I set my Whatsapp status, on Wednesday, as a screenshot of a tweet showing the coincidence of the birth and death dates of scientific geniuses Galileo Galilei, Albert Einstein and Stephen Hawking. A contact’s comment on the photo was “Never knew him” referring to Hawking whose death had been announced early that morning.
Given I learned much about what I now know about Hawking on Wednesday, I also never really knew him. The name only resonated when I heard or thought of Dawkins or Hitchens. If you know the relationship between the three, well, you may be a genius.
Otherwise, Stephen Hawking had been, for me, that highly regarded scientist always pictured in a chair with a bit of a bend in his head. To investigate the cause of his condition and try to match it with the brilliance with which he was associated, was never really something I came up to wanting to do. What could I possibly be intrigued about in a person (my mind) associated with Richard Dawkins and Christopher Hitchens? For me, no matter how much such persons knew, there was always something definitely naive about their denial of the afterlife and solely scientific view of the universe. Physics does not explain everything and never will, and as long as I do not absolutely need knowledge of the galaxies and black holes to live a happy life, I would be alright never meeting or famzing about these cool guys.
For the record, I like Physics; I just never did so well in it back then. I think I had a poor teacher at some point after Mr Alade, the genius who never used a note or textbook.
This Wednesday, after Hawking’s death was announced, my attention was drawn, not to his Physics or his ‘boldness in the dark’, but to the immense abilities of a mind trapped in a body. Diagnosed of the degenerative disease ALS at twenty-one, he was not expected to live beyond another 30 months. He smashed past 70 years though, living long enough to go to space, play poker with Newton and Einstein in a movie, and see his grand children. He earned a first class first degree, a PhD and remained lucid and capable enough to lead scientific thought in the most important aspects of his discipline for two generations. He was a strong voice against frequent attacks on the National Health Service by the Conservative party in the UK, and was the de facto celebrity scientist till his death.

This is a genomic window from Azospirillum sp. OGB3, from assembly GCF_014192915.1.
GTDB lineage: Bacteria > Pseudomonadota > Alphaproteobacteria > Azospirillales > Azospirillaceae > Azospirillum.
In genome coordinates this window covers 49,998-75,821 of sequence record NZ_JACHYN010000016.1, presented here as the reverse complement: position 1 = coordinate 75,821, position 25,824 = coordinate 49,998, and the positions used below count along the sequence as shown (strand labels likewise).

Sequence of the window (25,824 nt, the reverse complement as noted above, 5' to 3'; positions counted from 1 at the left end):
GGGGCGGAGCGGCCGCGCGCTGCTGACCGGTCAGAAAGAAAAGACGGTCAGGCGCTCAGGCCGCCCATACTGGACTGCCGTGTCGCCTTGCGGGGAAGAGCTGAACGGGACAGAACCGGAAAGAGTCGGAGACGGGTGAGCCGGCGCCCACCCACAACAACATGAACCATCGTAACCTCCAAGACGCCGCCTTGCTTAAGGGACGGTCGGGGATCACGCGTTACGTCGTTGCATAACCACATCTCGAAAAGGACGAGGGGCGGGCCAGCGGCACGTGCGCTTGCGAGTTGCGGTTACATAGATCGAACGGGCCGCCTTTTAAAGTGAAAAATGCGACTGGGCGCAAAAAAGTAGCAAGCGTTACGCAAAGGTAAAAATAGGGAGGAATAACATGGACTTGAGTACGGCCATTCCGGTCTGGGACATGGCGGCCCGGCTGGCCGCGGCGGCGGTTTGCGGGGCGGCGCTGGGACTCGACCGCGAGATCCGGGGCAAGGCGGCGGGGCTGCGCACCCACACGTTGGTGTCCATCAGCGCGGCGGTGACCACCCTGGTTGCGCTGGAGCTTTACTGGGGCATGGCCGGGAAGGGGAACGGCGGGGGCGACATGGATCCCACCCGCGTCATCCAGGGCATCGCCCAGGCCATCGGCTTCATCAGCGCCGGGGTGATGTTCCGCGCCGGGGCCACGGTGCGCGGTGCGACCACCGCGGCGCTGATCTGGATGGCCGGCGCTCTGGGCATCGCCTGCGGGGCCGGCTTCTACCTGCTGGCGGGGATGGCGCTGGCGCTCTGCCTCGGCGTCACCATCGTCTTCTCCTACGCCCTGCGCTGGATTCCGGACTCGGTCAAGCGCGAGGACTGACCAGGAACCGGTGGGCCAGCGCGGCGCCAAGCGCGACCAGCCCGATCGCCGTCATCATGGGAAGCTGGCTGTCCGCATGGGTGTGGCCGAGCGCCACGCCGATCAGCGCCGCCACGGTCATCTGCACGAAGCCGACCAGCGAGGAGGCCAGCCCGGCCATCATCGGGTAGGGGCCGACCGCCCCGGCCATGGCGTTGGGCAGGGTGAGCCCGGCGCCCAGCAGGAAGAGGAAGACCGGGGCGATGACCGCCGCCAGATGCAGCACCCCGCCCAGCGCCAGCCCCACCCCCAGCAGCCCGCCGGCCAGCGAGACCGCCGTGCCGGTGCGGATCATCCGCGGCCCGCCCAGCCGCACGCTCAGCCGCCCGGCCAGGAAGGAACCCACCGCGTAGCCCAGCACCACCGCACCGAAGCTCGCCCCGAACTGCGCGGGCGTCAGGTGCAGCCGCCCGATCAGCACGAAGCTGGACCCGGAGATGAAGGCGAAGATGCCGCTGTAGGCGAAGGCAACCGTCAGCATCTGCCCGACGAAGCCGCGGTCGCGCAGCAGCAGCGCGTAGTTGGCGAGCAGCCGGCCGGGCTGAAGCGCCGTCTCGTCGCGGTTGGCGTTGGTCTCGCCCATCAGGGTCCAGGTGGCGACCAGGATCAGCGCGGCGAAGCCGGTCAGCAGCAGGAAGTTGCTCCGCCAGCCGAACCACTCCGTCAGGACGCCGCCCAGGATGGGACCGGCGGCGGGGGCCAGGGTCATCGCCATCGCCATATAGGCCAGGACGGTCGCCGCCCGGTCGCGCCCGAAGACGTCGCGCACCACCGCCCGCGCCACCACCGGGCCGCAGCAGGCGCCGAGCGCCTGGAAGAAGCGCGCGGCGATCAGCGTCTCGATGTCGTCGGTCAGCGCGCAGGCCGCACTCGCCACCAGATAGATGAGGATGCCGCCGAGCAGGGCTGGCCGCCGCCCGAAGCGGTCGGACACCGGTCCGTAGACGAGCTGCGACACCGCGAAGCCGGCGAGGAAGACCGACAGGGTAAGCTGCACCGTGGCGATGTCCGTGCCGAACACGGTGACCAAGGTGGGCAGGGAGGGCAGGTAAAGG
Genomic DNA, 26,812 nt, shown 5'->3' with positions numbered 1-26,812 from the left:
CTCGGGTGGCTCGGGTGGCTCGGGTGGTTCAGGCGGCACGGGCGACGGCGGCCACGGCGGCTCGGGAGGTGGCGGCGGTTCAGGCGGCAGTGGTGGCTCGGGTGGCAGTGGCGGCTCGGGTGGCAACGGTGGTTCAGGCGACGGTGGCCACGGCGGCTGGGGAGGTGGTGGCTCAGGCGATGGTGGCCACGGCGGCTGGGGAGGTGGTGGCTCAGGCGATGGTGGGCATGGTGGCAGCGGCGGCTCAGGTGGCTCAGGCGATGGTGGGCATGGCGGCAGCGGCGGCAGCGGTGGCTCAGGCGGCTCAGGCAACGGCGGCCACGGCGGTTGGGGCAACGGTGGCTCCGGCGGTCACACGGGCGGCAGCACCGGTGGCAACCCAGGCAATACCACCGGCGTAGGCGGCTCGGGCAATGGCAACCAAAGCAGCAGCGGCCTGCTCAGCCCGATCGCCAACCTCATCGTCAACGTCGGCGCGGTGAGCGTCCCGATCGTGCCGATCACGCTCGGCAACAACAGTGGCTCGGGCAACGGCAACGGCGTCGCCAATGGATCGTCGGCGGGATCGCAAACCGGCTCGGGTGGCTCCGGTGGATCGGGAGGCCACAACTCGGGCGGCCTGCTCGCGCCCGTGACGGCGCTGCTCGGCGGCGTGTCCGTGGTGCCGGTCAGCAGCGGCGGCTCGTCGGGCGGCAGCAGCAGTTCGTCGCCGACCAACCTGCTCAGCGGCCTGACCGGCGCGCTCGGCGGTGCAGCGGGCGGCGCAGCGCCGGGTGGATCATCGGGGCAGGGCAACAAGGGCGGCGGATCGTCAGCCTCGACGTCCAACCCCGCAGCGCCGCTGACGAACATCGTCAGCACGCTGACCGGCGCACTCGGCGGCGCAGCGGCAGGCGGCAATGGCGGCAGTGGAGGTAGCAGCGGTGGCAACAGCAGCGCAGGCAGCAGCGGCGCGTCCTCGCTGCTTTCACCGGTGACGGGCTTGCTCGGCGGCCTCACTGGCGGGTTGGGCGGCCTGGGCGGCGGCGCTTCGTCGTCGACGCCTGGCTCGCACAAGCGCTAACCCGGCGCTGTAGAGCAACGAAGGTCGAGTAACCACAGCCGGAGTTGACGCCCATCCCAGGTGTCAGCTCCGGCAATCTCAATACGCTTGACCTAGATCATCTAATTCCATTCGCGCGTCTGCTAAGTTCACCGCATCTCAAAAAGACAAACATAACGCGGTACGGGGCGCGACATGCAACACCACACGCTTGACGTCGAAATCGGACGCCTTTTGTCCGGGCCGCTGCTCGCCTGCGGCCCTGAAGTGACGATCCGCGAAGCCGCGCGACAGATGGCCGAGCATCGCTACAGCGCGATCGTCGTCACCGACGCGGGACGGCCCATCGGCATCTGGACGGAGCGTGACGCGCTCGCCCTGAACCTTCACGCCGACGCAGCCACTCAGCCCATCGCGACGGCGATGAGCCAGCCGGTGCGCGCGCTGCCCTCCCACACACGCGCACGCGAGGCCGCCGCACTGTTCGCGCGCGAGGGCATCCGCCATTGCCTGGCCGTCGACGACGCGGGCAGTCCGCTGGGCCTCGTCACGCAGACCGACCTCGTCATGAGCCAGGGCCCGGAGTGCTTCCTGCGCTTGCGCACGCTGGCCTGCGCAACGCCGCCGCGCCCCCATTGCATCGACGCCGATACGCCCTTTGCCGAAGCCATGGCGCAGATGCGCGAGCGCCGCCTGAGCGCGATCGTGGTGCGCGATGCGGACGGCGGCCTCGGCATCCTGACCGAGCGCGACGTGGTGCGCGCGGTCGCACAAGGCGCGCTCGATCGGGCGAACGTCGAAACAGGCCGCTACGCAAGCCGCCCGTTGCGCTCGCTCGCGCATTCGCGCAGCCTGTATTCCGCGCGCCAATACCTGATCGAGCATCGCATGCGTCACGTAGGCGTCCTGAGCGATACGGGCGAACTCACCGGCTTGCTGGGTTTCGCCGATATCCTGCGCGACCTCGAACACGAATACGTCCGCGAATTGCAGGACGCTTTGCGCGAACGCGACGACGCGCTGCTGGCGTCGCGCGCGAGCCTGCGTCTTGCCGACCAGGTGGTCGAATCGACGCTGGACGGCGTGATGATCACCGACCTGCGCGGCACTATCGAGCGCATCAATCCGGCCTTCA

He did all that with a body and physical appearance that was undesirable. It was one neither he nor science could do anything about, but which he was not in a hurry to leave. He may not have been a person of faith, but it is the newest testament to a noble idea that what makes life worth living is not in what the body is but in what the mind does. Aristotle, Michelangelo, Da Vinci, F.D. Roosevelt, Stevie Wonder, Teresa of Calcutta; all that excellence and genius, it was all in their mind.
Lionel Messi, the greatest footballer of all time, does it like no one else, from his mind.
Which is why we should be outraged at the growing discomfort about people who do not appear to look like us, whose care we believe will be too much burden for the ease of our own lives. There is a burgeoning normalization of the genocide of pre-born people with Down Syndrome. The rate in Iceland is nearly 100% and a writer in the Washington Post believes this should be a right for women everywhere. The right is that if a mother, during a pre-natal screening, sees something she does not want in her baby – a chromosomal disability, a surplus gender, a potential dullness in math or an aboriginal skin colour – she should have the right to get rid of it before birth. What then happens if, one day, technology enables us to detect growth defects or ALS before birth? Are we to never have a Messi or Hawking in the world again, substituting our comfort in not handling their bodies for the beauty and brilliance their minds bring?
After another opportunity to witness his majesty against Chelsea, I doubt we will actually have another Messi. But I definitely do not look forward to a day when pre-born babies with his bodily defect become a burden to be prevented.
And I wish Hawking had, in his life, been “afraid of the dark”. Tributes to him have included “rest in peace” which I know usually leads to possessing a bright, agile, impassible, subtle body, able to, without pain, bridge space and time in the instance of the mind, and arguably the model reward for the bestselling author of ‘A Brief History of Time’.
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